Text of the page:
See also the Mook Maker, who doesn't do anything to hurt the player except churn out an endless series of Mooks, and the Flunky Boss, who may summon weaker allies as part of a Boss Battle. Some Enemy Summoners go as far as to summon Mook Makers.

The ability to create large amounts of enemies can make them Demonic Spiders or Goddamned Bats. They are a common candidate to be Metal Slime, since you have to kill them fast or the sheer amount of summoned opponents will overwhelm you, so you don't have many opportunities to steal.

Examples of Enemy Summoner include:

Action-Adventure Games

  • Happens all the time in the Zelda games - for example, the Mighty Wizzrobe in The Legend of Zelda the Wind Waker.
  • Vincent Van Gore of Luigi's Mansion. According to Dr E. Gadd, he is the source of all the ghosts you have been fighting. He will force you to fight several rounds of identical ghosts, which he summons from his paintings. Eventually you will be allowed to ghostbuster on him.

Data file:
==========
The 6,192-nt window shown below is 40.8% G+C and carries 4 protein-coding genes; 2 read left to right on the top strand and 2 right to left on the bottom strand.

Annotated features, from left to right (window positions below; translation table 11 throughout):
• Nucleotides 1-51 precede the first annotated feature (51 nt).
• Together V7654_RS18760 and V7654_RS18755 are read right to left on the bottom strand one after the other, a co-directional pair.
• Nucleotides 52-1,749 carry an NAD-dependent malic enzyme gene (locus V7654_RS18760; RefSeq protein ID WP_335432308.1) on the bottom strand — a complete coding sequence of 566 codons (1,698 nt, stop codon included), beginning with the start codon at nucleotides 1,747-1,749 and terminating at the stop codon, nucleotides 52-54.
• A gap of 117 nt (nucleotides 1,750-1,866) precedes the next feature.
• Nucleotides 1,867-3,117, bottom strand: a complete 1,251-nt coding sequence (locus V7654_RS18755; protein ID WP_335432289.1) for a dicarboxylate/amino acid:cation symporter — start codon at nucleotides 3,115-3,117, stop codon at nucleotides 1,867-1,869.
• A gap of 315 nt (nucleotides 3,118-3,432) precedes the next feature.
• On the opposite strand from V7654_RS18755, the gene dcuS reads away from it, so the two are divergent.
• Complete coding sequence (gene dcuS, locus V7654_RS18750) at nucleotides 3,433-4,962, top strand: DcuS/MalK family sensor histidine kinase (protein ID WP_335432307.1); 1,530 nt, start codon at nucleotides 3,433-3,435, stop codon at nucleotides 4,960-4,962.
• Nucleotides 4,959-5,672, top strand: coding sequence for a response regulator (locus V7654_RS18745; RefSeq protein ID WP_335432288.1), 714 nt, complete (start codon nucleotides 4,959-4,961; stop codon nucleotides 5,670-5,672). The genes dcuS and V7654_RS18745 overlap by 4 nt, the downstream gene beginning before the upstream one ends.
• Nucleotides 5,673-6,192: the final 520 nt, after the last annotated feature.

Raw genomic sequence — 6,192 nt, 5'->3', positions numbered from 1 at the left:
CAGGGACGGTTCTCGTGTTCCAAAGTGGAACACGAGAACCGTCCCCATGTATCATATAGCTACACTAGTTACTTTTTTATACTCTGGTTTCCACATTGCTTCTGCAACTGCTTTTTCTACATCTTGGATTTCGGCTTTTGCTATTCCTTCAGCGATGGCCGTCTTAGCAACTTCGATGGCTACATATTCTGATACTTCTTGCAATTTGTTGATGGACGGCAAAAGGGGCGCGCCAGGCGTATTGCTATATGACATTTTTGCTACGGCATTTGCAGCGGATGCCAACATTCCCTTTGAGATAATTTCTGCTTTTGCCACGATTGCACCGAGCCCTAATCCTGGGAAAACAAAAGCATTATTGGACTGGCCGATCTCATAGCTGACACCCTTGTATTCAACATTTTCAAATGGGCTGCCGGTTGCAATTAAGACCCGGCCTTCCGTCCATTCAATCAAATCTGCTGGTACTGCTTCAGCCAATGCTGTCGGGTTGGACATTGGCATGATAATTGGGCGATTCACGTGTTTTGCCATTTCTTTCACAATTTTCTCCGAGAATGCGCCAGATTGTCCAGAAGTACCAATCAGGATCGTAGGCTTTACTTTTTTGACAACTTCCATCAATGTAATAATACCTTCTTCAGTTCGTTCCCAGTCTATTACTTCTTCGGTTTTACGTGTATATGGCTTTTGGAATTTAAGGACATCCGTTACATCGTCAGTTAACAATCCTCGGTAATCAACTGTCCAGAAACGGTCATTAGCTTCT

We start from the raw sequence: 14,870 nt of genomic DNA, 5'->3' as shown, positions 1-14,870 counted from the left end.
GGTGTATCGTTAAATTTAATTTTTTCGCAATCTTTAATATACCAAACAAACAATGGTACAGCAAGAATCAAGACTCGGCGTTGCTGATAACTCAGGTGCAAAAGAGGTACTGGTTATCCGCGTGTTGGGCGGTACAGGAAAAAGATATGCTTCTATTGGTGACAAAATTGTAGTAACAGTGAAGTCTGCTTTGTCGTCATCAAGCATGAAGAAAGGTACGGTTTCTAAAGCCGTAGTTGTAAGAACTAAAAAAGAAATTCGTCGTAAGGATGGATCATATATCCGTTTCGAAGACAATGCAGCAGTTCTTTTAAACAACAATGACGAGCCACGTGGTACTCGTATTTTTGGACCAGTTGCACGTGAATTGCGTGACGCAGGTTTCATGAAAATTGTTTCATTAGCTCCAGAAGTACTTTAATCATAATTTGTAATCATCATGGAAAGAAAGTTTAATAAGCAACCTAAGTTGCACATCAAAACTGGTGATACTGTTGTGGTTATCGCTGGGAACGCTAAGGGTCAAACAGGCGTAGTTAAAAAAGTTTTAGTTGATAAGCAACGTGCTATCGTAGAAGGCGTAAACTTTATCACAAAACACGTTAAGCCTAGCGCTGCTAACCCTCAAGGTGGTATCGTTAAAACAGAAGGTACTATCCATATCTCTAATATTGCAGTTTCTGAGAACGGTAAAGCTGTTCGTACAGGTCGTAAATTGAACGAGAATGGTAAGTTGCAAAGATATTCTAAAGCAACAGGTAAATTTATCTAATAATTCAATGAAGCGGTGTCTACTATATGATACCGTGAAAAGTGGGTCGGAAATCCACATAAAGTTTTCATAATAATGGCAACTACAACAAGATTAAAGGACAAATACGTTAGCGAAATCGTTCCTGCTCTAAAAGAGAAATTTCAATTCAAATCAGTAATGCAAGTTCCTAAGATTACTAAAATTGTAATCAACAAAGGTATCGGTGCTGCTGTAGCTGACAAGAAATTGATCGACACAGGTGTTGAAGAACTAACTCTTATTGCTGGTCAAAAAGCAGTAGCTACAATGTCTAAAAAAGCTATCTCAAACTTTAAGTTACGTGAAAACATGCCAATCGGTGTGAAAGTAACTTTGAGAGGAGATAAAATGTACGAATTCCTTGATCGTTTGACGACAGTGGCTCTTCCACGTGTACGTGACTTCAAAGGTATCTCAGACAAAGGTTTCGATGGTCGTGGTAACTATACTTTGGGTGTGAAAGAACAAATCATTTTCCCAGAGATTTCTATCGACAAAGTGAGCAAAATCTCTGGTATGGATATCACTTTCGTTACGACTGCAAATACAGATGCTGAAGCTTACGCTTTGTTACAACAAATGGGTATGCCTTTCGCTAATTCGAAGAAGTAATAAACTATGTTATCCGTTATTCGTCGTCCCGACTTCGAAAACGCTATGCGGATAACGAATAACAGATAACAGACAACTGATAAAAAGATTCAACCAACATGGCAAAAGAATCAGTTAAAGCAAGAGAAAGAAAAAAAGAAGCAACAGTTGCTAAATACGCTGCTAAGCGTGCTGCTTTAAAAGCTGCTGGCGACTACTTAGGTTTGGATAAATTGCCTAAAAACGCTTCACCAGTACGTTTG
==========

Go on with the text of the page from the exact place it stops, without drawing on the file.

• Batman: Arkham Asylum features several boss encounters (in particular, Harley Quinn, Poison Ivy, and the Joker) in which your foe unleashes a gang of enemies into the fray.
  • The gargoyles in The Haunted Mansion summon smaller, faster enemies, which is one of the qualities that makes them Demonic Spiders.

Beat Em Ups

  • Executioners: The third level boss Blobba The Butt can spit out two Fat Snakes to help him out against you. The fourth level boss Mega-Midget(s) can cry out "Midgets, attack!" and bring in four or six Midget-Men to help him out.

Card Games

  • The Pokémon TCG has some cards with a "look for friends" move, allowing the player to search their deck for (varying from card to card) look for more Pokémon of the same species, elemental type or some other descriptor.